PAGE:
By Brianna Willis, Assistant Features Editor
Recently, I have had a series of experiences that have left me feeling incredibly uncomfortable on campus. From hate groups to walking alone at night from Faculty Hall to Springer Residential College, my safety has been on the forefront of my mind a lot the past few weeks. Even engaging online with people I consider friends has been difficult for me lately.
I want to respect people’s opinions. However, at what point can I keep allowing people to say things to me that directly threaten my existence. Is that an opinion then? Rather, a clear erasure of my existence by actively choosing to deny me or diminish my experience as a woman and a person of color.
In a time of exams, presidential elections and general life happenings, this concern about my safety has added to my stress. I know I am not alone in this feeling, last weekend commiserating the current state of affairs with friends over a beverage in the back of a restaurant, was eye opening.
How did we get here? How did we let ourselves get so stressed the only remedy is crying, or even worse letting the stress make us physically sick.
What happened to self-care? What happened to treating ourselves? Why have we let politics, racism, sexism and life break us down so far we’re struggling to get back up? Another hashtag, another catcall, another test it seems to be never ending.
It is in these times I am reminded of the importance of safe spaces and taking care of ourselves first and foremost. So here are some tips and some myths I want to address so we can all have a successful semester.
There is nothing better than having a “safe space”. Whether that’s your bathroom, a friend’s house, a favorite restaurant or even your job, having somewhere you can retreat and just be for a second. Be with yourself have friends and co-workers support you through troubling times.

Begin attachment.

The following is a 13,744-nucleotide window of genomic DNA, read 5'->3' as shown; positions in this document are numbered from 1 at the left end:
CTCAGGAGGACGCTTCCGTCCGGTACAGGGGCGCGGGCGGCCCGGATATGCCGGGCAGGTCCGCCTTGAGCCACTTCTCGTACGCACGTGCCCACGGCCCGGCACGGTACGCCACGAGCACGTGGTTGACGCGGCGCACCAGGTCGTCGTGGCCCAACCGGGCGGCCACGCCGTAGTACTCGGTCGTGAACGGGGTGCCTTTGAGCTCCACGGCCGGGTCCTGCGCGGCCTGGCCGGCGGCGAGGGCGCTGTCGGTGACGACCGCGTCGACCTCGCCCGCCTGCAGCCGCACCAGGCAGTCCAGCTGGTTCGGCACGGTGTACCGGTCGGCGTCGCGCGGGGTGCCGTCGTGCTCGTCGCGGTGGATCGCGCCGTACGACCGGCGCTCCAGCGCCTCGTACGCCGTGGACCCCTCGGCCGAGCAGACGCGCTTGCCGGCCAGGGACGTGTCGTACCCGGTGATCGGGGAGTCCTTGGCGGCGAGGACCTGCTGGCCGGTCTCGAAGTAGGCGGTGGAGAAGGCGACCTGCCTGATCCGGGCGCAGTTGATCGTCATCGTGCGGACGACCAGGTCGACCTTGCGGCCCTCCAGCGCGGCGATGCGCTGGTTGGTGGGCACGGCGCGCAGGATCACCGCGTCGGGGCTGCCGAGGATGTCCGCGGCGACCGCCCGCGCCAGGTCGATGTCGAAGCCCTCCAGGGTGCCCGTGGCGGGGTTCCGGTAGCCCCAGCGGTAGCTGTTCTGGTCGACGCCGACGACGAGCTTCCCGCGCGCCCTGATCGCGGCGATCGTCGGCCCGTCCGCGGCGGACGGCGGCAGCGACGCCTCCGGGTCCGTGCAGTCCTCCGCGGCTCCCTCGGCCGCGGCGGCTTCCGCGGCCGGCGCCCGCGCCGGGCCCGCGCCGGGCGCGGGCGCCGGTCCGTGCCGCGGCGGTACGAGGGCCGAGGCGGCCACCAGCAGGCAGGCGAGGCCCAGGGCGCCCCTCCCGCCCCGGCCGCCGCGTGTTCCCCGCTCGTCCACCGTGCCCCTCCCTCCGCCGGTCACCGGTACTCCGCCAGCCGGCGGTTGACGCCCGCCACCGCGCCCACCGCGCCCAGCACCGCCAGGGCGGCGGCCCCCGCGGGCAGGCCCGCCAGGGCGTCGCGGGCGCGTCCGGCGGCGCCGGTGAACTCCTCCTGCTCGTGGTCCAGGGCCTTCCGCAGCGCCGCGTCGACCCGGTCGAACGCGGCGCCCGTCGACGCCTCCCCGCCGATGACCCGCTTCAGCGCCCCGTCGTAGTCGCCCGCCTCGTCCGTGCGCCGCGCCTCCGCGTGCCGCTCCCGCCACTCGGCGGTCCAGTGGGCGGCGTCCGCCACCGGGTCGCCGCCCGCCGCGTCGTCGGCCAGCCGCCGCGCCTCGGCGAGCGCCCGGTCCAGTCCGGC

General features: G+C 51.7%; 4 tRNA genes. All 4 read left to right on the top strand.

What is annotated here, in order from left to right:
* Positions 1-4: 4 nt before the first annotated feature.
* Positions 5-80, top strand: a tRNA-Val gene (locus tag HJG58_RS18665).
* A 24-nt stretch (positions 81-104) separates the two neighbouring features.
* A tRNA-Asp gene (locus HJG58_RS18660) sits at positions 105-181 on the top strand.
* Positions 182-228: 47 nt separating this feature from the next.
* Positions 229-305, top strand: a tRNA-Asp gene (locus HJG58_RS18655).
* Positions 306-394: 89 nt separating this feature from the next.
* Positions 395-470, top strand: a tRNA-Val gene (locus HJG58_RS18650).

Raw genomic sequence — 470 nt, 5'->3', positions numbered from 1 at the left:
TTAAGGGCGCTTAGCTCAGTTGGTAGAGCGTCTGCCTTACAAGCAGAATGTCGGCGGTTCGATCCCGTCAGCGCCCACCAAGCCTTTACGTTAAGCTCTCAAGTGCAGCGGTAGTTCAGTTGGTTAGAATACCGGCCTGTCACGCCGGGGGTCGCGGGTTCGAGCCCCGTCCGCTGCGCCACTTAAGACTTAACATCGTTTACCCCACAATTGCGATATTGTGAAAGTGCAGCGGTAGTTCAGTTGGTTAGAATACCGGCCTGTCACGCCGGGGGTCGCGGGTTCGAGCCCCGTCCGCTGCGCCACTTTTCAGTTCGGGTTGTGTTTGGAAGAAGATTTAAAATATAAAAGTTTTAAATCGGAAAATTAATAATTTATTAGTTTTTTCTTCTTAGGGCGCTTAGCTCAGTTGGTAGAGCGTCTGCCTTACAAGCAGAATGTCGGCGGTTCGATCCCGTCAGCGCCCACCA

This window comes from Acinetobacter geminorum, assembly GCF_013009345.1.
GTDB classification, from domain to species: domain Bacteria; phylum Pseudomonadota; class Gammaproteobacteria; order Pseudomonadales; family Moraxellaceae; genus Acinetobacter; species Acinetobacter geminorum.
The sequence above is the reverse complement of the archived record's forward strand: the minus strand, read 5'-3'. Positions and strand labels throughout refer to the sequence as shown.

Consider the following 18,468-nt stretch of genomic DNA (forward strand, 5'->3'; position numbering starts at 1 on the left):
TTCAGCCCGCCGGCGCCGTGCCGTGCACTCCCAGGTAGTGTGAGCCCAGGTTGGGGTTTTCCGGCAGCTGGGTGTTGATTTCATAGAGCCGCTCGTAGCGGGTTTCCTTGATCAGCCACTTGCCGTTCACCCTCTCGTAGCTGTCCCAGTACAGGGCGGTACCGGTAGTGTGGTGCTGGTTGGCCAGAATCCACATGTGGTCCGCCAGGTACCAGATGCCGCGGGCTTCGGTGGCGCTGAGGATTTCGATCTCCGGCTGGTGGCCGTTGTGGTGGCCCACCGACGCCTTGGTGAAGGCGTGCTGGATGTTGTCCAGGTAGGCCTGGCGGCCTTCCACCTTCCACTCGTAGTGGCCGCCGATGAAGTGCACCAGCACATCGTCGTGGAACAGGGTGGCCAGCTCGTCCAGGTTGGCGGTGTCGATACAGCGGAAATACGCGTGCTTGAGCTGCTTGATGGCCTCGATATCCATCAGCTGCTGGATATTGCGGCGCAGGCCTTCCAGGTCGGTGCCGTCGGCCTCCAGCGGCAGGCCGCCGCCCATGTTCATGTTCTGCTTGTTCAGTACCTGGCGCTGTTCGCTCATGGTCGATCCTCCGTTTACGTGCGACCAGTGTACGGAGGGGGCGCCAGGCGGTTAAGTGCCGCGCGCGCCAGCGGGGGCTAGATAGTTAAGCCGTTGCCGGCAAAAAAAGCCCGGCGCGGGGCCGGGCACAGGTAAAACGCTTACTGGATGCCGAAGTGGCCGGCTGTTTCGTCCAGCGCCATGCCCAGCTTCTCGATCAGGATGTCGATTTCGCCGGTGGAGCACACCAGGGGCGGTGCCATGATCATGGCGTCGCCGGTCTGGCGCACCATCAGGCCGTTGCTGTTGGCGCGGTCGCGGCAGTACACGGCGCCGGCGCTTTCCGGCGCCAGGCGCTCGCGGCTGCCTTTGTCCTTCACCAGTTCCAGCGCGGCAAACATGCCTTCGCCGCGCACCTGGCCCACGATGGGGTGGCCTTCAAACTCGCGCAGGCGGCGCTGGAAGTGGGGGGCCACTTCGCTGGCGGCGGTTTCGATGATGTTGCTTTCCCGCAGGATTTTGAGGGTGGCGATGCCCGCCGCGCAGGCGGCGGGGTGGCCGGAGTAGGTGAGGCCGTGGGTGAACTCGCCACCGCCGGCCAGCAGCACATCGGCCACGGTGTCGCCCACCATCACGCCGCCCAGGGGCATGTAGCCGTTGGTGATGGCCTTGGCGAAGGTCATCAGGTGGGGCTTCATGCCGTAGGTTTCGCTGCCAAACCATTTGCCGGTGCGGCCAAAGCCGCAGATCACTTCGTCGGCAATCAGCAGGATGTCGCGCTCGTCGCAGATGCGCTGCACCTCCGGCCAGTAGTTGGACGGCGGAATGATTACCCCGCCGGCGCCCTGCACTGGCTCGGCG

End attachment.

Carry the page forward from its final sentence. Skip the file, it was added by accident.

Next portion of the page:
There is nothing selfish about taking care of you. If you need to be alone, if you need to cancel plans, if you need to spend money, do it. Take care of yourself before you focus outwards. How can you help someone else, if you’re not fine yourself? Buy that new dress or pant suit, order that dessert and watch one more episode before you study. Whatever helps you focus and recenter, do it.
There is nothing wrong with asking for help. I had a professor email me to check in, and if I had swallowed my pride and let them know in advance, who knows how much less stressed I would have been. Counseling might be a good option for those of us who suffer from depression, especially when the seasons change. Asking a boss or a coworker for help when something is too difficult can help alleviate unwanted stress.
I am thankful for my safe spaces, for my network of friends who support and understand the need for self care. Here’s to face masks and long showers this weekend.